Assumptions About Weight

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You know what they say about the word assume: it makes an ass out of u and me.  And it applies when we make assumptions about weight.

You can’t assume that a person that is thin is healthy and that a person that is larger is unhealthy.  You don’t know what’s happening behind the scenes, and that’s what is happening metabolically.  Metabolically, what is going on with blood sugar, insulin, thyroid hormone, sex hormones, bone health, auto-immunity, gut health, and genetic differences? 

You can’t assume that the larger bodied person is eating more volume of crappy food and the smaller bodied person swims in vegetables and lean proteins at each meal. 

You can’t assume that the lean people are exercising regularly and that automatically makes them more fit and healthy.

We’ve all seen or are the type of person that can quite literally eat any and everything processed, sweet, and savory on a daily basis yet seem to stay the same size. But why does their size assume that their metabolism is winning them magical health points?  All that processed food is no better for metabolic health on a smaller bodied person than a larger bodied person. Processed foods are still devoid of nutrients that support the inner workings of all bodies. Everyone regardless of size needs mostly real food coming from colorful fruits and vegetables, protein, plant-based fats, and some carbs from whole grain and starchy vegetables like sweet potatoes. 

But what about fat on bodies?

Genetically many ethnicities have their visceral abdominal fat (fat that is around our organs for padding and protection) that grows inward toward and around their organs more compared to other ethnicities. From the outward appearance they seem as though they are thin and must be healthy.  But actually this excess visceral fat makes them even more susceptible to heart disease and Type 2 diabetes compared to those that have excess subcutaneous fat (the fat layer just below the skin).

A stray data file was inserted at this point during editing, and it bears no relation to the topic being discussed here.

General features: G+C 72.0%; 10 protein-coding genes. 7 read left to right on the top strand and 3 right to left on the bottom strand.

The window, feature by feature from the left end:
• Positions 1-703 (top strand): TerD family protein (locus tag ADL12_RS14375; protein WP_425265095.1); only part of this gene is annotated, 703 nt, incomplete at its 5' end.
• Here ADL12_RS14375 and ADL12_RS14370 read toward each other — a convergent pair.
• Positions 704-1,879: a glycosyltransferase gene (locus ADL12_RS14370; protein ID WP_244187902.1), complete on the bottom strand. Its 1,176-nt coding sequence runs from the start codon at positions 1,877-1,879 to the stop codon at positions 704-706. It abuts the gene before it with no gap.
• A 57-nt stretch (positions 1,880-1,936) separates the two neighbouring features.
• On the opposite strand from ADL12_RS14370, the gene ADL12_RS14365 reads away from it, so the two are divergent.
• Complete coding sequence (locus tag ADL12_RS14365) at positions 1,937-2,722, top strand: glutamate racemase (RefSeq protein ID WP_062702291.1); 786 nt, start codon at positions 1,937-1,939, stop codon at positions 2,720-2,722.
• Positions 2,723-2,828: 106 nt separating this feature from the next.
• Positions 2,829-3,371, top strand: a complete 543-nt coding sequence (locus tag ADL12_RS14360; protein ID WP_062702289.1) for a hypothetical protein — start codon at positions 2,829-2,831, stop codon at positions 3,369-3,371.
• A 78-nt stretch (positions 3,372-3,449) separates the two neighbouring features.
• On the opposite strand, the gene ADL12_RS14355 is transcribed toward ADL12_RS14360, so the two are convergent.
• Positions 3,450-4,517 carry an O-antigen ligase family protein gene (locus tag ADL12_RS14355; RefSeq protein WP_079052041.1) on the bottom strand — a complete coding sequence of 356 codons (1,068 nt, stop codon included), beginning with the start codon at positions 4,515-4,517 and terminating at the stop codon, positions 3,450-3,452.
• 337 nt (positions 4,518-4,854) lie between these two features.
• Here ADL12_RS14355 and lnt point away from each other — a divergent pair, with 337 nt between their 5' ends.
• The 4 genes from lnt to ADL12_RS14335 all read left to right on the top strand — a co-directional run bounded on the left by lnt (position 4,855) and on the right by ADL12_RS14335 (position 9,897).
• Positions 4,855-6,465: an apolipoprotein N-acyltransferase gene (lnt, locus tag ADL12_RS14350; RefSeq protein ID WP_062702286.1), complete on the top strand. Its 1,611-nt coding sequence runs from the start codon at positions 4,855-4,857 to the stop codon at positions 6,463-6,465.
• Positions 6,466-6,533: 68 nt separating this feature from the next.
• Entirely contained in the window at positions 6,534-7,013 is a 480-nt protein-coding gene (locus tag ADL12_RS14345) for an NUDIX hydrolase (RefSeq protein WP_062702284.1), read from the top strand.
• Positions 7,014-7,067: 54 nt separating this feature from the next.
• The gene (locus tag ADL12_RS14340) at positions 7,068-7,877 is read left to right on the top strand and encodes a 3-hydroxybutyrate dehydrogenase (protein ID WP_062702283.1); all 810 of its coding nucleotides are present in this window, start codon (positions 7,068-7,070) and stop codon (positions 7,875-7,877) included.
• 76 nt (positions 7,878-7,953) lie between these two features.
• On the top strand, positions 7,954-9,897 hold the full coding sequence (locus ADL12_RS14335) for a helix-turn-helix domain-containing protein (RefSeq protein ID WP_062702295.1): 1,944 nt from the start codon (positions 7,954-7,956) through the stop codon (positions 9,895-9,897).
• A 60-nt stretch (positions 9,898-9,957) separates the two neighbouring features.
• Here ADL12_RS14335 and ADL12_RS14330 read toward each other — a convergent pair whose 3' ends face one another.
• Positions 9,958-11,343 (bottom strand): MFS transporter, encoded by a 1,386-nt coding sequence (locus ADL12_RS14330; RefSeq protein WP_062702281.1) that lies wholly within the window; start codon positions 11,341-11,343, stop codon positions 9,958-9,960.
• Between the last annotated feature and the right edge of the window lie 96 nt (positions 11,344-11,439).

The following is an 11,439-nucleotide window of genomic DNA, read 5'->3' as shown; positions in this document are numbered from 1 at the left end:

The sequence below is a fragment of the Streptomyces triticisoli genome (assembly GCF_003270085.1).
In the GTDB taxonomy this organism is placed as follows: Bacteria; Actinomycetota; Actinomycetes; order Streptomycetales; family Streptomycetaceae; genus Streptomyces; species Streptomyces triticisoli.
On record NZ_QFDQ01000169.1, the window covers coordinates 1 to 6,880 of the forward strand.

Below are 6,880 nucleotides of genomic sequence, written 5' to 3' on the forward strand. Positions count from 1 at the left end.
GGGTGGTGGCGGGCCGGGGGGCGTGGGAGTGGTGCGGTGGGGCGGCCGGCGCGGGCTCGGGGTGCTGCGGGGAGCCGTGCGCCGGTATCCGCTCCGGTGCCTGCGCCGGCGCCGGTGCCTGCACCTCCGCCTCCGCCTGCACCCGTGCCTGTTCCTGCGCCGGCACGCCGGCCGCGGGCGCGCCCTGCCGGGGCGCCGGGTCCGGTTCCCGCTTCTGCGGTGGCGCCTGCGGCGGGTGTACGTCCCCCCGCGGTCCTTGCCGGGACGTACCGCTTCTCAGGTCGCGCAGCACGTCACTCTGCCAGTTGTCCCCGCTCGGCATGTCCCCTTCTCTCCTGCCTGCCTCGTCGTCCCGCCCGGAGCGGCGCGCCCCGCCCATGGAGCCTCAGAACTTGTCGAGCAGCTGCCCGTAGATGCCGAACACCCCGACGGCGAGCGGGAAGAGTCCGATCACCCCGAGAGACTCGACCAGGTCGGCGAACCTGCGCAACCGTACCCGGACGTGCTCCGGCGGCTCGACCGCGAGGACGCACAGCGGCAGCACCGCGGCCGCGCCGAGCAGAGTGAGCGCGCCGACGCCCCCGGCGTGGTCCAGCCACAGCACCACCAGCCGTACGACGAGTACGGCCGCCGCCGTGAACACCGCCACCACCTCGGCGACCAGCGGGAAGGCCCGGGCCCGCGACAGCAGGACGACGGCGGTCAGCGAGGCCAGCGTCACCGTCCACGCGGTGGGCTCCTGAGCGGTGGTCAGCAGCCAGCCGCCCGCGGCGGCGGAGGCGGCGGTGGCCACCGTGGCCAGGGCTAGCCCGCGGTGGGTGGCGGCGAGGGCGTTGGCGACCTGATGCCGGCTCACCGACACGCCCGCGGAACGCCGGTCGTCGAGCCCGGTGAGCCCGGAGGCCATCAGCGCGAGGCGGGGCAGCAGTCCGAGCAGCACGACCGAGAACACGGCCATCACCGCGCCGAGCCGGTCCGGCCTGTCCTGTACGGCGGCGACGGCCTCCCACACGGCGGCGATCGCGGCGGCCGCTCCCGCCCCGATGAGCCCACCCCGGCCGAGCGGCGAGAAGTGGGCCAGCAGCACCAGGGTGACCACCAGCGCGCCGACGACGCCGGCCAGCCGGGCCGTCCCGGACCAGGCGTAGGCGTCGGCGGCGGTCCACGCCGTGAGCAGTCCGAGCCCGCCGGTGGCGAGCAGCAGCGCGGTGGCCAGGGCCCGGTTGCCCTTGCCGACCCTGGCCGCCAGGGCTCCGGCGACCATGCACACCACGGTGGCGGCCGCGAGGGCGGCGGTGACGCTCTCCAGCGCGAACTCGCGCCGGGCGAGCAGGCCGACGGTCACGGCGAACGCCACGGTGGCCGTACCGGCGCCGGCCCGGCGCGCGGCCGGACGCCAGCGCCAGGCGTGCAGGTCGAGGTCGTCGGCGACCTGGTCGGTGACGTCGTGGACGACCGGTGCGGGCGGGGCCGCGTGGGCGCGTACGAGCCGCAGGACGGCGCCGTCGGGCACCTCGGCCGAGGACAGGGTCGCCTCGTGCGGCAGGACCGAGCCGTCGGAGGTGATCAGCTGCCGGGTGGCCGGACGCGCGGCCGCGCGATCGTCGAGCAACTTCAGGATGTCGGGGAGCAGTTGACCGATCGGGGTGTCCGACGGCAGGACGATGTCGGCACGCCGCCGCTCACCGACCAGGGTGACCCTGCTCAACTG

Excess subcutaneous fat percentage compared to muscle mass is just as dangerous for all body sizes because of the metabolic information being sent and received from muscle and fat tissue. Muscle cells help to regulate how sensitive these cells are to insulin signaling to let glucose (aka sugar molecule from all carb sources) into the muscle cells.  Sensitivity to this insulin signal is enhanced even further from muscles that are used regularly for fitness. We need insulin to let glucose into the cells 1) so our cells can make the energy it needs to function and 2) so it’s not floating around in our blood stream. Excess glucose in our blood causes mayhem, visualize thick syrupy blood. That’s not good for anyone.     

Fat is also metabolically active, it’s not just there to help keep your bones safe and your body warm, nor is it just a store house of extra calories.  Adipose tissue (aka fat), among many things, is needed to maintain sex hormone balance. When there is inflammation from poor dietary choices like processed foods, crappy fat sources, and excess easy carbs (sugar and flour) then our fat sends out the wrong signals, men make less testosterone and more estrogen and women make more testosterone and estrogen balance gets off. 

Yes you can have excess fat mass and still be metabolically healthy. Yes, you can be too low in body fat even if you have a lot of muscle mass and are very fit. 

So, regardless of what your natural weight is and what it is composed of, do you know what’s happening behind your scenes?  Get your blood tested at least once a year that include some more in depth information like inflammation markers, a full thyroid panel (not just TSH), if you are at risk for heart disease get an expanded cholesterol panel, test your insulin not just your glucose. Information matters.  

Regardless of size eat whole real foods, move your body with joy, get some real sleep, get rid of the toxic stressful things or people in your life, and stop comparing yourself to others. Know your facts about your behind the scenes body and use that as your confidence not the number on your clothes tag.

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